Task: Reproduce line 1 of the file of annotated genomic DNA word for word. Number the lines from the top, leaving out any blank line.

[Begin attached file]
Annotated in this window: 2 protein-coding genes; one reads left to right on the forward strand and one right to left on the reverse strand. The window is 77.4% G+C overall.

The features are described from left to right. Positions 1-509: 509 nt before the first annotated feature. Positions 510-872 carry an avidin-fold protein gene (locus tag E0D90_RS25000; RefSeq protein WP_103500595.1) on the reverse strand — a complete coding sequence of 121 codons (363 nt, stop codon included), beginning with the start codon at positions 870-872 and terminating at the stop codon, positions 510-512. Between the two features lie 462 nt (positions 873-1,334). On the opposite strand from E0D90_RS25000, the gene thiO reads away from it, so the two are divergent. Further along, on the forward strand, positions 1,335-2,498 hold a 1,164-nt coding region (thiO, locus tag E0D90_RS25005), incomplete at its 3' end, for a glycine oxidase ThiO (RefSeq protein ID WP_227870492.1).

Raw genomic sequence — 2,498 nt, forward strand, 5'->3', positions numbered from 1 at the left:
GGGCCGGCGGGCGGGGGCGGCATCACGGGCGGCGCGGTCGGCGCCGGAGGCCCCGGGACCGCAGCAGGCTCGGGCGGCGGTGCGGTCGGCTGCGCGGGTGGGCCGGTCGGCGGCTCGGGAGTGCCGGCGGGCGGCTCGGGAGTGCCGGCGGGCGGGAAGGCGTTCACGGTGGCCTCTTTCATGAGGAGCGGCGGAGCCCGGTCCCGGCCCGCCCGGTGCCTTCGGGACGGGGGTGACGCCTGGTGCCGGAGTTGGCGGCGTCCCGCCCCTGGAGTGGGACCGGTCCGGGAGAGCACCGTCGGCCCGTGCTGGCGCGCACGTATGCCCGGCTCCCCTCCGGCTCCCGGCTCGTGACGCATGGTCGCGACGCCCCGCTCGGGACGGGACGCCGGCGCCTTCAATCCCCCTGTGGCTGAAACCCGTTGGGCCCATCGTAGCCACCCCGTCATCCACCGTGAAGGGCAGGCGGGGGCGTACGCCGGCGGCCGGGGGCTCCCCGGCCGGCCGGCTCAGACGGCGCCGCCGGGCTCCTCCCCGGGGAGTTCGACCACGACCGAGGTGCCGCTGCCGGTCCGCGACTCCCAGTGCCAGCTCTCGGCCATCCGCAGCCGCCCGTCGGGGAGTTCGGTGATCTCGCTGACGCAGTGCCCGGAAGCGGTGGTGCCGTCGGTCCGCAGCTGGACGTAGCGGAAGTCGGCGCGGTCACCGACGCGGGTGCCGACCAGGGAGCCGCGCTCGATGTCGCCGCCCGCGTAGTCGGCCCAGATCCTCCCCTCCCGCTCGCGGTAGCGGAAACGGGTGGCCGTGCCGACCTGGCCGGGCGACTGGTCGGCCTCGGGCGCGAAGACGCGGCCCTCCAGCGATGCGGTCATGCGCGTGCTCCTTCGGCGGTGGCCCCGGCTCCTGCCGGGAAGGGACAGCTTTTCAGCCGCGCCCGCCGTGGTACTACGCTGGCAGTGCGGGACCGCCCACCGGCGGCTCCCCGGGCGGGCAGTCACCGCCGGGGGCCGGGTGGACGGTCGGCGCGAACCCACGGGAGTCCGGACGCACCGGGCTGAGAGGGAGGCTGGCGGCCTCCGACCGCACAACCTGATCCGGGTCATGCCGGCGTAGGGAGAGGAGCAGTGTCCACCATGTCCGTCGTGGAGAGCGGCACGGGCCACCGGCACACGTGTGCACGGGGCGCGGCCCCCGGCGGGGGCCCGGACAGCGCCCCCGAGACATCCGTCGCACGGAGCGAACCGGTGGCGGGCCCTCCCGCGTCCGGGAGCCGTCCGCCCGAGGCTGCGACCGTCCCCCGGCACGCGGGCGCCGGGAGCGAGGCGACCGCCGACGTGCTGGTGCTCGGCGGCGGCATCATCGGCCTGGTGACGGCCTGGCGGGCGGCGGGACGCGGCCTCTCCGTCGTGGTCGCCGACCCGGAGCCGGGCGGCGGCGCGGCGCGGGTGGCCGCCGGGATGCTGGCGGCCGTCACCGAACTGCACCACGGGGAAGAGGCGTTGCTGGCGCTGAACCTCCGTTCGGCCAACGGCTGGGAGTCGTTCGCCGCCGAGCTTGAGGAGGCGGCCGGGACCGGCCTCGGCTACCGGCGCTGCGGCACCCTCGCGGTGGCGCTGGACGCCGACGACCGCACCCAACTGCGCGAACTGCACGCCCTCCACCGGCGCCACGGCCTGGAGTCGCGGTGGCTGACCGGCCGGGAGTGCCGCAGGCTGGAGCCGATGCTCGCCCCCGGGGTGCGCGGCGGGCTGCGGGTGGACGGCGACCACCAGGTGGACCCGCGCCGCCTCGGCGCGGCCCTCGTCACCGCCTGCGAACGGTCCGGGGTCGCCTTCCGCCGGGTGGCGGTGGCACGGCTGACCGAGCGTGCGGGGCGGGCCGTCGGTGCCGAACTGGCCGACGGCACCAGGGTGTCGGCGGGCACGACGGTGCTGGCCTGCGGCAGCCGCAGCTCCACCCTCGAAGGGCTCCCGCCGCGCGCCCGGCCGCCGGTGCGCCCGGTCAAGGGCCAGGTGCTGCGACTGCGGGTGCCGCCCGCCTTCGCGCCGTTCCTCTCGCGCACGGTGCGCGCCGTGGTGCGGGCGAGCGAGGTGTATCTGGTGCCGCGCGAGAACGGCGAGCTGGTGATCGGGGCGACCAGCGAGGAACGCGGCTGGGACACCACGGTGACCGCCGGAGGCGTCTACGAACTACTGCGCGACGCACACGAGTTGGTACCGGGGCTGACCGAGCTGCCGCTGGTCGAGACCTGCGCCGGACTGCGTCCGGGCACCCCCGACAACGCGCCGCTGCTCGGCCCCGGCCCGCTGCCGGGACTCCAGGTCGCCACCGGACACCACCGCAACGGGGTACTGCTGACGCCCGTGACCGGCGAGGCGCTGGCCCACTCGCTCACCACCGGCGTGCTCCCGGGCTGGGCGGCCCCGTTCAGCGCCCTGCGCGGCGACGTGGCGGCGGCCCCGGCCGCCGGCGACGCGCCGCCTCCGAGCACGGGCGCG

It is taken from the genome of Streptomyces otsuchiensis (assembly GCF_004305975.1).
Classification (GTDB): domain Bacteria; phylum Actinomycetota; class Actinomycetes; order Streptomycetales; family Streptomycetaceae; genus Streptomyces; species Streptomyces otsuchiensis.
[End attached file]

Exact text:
Annotated in this window: 2 protein-coding genes; one reads left to right on the forward strand and one right to left on the reverse strand. The window is 77.4% G+C overall.